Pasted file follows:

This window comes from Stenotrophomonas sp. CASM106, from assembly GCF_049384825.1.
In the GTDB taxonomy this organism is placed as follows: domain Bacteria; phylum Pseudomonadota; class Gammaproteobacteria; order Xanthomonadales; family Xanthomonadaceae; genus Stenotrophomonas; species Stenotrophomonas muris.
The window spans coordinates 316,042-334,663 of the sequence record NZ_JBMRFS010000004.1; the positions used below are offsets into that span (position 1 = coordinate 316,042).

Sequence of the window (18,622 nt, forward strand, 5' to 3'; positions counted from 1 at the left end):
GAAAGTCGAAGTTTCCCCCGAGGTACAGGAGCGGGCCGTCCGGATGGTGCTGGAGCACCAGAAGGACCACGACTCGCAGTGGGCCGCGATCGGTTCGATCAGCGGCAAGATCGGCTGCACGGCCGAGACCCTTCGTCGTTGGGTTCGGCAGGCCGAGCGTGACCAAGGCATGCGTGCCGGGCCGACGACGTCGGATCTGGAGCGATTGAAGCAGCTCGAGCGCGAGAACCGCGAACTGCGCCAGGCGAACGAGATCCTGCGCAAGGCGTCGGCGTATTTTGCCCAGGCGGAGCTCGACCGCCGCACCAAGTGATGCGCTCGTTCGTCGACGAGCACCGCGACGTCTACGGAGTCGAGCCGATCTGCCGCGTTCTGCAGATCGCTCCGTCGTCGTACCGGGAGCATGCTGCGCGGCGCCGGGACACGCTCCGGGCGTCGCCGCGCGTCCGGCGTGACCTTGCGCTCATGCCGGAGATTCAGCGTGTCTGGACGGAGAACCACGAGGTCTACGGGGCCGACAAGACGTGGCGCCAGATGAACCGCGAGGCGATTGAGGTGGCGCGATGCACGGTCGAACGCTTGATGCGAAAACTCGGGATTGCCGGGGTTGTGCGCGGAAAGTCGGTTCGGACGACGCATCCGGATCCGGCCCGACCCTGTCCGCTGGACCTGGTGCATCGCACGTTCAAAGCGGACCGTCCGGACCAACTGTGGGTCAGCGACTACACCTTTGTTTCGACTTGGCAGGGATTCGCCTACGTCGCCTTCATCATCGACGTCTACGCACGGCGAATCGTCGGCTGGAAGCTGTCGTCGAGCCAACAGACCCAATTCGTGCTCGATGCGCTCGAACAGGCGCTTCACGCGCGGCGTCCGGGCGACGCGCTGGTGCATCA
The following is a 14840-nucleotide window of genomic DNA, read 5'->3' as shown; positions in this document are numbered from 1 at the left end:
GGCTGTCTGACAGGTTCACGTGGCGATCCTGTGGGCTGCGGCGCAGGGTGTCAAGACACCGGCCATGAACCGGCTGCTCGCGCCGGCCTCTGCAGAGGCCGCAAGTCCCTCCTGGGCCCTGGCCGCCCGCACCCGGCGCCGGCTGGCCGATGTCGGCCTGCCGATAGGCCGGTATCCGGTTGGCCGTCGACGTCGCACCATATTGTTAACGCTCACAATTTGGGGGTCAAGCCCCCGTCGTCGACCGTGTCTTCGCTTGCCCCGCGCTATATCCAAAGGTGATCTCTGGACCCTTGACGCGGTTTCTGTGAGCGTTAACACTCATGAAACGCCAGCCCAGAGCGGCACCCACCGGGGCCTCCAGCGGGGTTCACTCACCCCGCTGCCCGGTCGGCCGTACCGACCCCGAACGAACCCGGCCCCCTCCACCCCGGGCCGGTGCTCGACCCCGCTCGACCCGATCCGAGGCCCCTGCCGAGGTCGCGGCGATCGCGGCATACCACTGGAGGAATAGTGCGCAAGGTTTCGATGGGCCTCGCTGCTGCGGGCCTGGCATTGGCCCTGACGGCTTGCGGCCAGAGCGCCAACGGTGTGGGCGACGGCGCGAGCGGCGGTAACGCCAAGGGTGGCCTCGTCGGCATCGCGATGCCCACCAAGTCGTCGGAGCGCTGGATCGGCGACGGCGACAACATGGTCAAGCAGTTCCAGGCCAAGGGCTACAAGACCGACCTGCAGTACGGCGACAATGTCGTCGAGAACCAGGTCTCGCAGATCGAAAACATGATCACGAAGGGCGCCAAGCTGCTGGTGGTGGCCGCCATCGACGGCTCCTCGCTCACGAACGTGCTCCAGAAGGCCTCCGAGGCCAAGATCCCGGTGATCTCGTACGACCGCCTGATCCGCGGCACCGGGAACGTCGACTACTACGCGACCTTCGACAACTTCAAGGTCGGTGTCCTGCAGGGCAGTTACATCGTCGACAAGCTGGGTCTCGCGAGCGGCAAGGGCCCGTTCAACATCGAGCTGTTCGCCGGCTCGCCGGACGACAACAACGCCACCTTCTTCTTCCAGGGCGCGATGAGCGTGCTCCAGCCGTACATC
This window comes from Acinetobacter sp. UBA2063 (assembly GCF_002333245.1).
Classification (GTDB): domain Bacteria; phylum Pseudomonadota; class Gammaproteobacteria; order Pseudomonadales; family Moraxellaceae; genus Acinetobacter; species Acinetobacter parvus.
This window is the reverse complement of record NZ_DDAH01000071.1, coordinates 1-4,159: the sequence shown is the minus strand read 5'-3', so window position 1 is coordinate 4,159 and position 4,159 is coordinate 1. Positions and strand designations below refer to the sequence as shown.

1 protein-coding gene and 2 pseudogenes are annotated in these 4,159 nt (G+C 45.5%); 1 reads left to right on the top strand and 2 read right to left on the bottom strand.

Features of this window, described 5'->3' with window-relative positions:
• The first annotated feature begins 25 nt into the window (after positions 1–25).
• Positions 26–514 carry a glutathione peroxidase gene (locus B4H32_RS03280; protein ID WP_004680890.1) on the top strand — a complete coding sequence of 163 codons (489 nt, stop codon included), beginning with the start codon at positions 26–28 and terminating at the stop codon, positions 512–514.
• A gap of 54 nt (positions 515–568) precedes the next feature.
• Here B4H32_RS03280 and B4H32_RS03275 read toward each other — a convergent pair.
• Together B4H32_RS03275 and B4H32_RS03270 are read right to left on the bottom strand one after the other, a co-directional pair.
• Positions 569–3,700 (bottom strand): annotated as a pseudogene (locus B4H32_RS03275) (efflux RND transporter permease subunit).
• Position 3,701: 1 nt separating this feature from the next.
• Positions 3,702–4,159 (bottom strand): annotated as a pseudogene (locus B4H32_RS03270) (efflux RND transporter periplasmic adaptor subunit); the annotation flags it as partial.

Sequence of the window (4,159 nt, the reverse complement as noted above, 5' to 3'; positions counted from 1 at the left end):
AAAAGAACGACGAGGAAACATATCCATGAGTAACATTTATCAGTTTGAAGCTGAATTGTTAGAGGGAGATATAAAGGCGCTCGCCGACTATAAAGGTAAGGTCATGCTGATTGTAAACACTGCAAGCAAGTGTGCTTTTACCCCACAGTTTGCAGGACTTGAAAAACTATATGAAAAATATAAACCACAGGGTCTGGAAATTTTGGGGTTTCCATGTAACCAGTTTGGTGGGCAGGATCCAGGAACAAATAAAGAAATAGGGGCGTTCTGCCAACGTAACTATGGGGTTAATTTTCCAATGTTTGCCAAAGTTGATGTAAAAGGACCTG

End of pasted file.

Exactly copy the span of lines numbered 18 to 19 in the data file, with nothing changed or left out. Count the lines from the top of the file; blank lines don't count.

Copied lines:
• Positions 569–3,700 (bottom strand): annotated as a pseudogene (locus B4H32_RS03275) (efflux RND transporter permease subunit).
• Position 3,701: 1 nt separating this feature from the next.